Franklin Center
20120929 Franklin Center.JPG
General information
Location227 West Monroe Street
Chicago, Illinois
Coordinates41°52′50″N 87°38′03″W / 41.880681°N 87.634184°W / 41.880681; -87.634184Coordinates: 41°52′50″N 87°38′03″W / 41.880681°N 87.634184°W / 41.880681; -87.634184
Construction started1981
Architectural315 metres (1,033 ft)
Roof271 metres (889 ft)
Top floor271 metres (889 ft)
Technical details
Floor count62
Floor area1,699,987 sq ft (157,934.0 m2)
Design and construction
ArchitectAdrian D. Smith, Skidmore, Owings & Merrill
DeveloperAT&T/Stein & Company
Structural engineerWilliam F. Baker, Skidmore, Owings & Merrill
Main contractorMayfair Construction/Blount International

The Franklin Center is a 60-story supertall skyscraper completed in 1989 as the AT&T Corporate Center to consolidate the central region headquarters of the American Telephone & Telegraph Company (AT&T).[2] It stands at a height of 1,007 ft (307 m) and contains 1.7 million sq ft (160,000 m2) in the Loop neighborhood of downtown Chicago.[3] It is located two blocks east of the Chicago River and northeast of the Willis Tower with a main address of 227 West Monroe Street and an alternate address of 100 South Franklin Street[4] in the Loop community area of downtown Chicago.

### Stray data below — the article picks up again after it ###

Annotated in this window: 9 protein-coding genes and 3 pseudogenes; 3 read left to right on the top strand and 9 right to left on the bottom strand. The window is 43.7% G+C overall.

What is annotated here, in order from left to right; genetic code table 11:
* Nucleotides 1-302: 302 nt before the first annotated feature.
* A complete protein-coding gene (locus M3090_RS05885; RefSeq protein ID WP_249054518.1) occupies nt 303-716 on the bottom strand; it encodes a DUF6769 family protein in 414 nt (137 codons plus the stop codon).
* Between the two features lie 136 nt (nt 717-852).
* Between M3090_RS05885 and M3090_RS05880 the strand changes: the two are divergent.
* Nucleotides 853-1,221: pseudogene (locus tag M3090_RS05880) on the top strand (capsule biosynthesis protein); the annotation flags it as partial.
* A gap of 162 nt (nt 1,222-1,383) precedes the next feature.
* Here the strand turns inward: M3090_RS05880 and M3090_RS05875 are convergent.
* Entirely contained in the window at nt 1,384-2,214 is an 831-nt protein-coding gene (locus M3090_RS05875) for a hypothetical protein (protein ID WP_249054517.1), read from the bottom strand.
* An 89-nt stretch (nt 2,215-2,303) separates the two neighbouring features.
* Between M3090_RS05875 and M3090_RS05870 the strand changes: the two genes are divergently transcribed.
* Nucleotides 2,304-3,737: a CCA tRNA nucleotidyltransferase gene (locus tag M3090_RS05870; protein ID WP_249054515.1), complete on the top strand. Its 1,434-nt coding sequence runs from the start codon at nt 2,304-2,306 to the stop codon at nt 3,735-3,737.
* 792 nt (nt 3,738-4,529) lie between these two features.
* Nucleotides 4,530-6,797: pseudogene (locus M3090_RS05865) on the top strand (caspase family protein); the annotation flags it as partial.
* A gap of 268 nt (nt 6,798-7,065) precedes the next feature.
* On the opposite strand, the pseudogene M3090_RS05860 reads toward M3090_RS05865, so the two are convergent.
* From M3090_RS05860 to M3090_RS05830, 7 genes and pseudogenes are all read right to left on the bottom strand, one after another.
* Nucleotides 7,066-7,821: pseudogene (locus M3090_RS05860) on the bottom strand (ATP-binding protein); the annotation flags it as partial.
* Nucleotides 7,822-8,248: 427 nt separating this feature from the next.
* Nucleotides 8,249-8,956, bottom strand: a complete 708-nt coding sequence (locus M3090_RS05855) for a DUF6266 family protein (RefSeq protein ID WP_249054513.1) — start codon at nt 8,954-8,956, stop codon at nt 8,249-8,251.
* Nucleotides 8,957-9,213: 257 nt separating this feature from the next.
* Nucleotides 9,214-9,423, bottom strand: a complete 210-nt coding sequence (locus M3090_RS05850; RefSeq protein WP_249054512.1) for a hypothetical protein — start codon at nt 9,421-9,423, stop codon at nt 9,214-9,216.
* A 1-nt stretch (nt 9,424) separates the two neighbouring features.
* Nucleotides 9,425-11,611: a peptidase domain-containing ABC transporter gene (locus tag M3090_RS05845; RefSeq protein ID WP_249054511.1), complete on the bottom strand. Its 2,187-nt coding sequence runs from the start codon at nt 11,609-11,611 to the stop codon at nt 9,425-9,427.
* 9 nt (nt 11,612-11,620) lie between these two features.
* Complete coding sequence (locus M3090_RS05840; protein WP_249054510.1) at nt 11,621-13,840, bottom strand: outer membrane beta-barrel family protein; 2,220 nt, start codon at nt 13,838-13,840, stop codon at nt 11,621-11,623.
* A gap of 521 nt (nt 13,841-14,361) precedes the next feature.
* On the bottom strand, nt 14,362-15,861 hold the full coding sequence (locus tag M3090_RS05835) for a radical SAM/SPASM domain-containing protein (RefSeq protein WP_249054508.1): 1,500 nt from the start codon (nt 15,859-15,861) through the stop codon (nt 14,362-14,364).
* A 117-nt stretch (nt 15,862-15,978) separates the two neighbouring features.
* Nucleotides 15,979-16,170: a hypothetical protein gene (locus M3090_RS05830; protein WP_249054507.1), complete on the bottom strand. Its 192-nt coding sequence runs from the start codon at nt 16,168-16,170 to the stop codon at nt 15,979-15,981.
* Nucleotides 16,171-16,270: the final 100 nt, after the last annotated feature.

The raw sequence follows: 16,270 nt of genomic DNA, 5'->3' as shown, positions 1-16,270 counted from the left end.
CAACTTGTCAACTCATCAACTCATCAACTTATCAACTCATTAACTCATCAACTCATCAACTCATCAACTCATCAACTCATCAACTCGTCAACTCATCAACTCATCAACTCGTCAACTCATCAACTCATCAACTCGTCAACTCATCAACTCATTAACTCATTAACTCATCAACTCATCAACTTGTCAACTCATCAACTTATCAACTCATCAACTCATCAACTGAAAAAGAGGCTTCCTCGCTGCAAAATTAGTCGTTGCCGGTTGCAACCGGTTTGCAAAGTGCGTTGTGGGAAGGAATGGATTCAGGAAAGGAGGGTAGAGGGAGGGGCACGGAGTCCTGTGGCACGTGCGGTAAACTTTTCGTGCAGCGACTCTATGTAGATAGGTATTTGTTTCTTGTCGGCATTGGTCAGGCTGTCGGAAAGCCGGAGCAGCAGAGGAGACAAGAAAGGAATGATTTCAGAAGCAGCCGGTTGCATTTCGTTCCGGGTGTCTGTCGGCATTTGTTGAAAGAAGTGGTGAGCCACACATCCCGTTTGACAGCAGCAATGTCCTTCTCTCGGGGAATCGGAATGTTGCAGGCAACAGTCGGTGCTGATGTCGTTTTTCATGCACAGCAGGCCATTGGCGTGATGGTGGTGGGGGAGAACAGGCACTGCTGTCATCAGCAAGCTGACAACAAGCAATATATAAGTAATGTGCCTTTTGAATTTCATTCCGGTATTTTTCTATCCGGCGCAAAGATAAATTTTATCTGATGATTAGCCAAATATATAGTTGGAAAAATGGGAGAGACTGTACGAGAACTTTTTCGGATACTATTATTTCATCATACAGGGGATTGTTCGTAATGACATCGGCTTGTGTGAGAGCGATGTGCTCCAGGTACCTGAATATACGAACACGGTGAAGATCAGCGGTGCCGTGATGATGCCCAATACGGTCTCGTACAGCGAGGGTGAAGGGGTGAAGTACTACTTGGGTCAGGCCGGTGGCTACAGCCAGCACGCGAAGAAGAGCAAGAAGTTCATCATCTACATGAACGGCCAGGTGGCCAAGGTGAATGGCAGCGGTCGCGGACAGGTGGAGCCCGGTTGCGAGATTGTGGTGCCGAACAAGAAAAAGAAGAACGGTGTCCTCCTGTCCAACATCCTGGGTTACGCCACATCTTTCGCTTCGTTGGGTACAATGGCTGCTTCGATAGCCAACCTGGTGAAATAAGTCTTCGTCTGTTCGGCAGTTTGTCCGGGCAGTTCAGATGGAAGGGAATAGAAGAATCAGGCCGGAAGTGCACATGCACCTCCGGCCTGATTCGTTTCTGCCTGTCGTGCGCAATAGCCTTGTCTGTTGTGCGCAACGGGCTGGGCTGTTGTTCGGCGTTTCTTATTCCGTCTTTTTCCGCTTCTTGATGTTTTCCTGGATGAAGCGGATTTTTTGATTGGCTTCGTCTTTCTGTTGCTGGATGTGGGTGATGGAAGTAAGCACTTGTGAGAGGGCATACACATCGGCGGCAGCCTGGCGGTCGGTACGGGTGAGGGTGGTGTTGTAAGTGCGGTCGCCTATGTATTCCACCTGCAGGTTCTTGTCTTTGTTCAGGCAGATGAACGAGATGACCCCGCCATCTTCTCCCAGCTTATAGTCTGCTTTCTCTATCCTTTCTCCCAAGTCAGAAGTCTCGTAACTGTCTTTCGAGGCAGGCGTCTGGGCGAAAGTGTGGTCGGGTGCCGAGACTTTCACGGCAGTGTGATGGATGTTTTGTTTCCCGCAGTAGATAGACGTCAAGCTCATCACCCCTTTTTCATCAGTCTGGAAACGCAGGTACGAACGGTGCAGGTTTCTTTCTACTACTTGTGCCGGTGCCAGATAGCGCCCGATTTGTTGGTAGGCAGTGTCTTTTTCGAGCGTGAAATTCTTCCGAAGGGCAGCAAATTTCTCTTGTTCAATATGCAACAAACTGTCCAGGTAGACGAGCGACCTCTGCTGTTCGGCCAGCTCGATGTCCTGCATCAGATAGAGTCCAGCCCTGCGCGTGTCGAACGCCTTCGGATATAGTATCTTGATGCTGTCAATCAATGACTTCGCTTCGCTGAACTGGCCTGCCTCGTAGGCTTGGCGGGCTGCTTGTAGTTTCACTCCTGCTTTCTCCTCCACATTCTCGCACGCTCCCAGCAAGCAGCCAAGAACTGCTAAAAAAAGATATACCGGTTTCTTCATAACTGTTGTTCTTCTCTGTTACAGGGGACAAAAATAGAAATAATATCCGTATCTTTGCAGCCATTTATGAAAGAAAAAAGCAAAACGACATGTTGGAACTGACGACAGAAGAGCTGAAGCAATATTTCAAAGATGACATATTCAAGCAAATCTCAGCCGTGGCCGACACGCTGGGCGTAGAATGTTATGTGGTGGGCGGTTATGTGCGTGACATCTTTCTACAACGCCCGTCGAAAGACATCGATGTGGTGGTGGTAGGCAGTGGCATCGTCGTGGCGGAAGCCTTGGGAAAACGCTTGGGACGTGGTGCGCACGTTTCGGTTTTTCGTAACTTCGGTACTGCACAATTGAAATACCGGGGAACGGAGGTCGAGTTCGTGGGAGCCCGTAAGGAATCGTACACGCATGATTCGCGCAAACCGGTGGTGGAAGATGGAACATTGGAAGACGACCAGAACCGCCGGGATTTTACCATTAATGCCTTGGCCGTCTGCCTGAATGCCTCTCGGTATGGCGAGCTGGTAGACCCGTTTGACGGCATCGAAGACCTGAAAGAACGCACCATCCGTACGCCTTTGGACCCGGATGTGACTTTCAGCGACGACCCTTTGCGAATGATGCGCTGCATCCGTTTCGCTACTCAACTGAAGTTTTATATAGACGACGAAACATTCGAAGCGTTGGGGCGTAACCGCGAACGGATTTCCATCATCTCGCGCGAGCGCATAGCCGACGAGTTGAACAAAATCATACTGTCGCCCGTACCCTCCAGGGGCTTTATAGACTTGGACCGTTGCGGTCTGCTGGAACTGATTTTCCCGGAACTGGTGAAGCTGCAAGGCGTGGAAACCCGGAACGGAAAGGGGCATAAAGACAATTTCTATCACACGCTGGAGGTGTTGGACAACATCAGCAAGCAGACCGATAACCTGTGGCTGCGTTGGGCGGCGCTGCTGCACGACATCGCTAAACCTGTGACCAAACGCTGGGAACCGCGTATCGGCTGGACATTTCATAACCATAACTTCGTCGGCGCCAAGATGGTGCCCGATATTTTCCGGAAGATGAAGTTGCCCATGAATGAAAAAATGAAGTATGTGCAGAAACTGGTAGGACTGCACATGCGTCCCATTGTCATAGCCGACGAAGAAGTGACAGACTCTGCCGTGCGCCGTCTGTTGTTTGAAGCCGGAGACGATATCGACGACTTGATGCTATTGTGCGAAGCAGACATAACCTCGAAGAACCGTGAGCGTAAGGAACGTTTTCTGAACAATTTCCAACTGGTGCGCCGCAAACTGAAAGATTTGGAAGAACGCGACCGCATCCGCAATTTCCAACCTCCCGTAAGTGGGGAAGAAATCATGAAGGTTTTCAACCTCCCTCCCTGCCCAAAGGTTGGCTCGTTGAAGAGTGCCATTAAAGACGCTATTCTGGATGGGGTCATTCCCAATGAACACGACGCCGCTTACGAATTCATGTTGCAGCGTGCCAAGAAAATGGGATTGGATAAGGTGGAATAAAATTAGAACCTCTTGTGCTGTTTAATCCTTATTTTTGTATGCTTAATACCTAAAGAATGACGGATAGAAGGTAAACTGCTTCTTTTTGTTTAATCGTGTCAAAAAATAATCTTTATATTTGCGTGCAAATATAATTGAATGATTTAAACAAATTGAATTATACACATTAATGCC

The supertall building is the tallest constructed in Chicago in the last quarter of the 20th century.[5][6] It is the 6th tallest building in Chicago and the 23rd tallest in the United States.[1] It contains office and retail space and a 350-space garage.[7]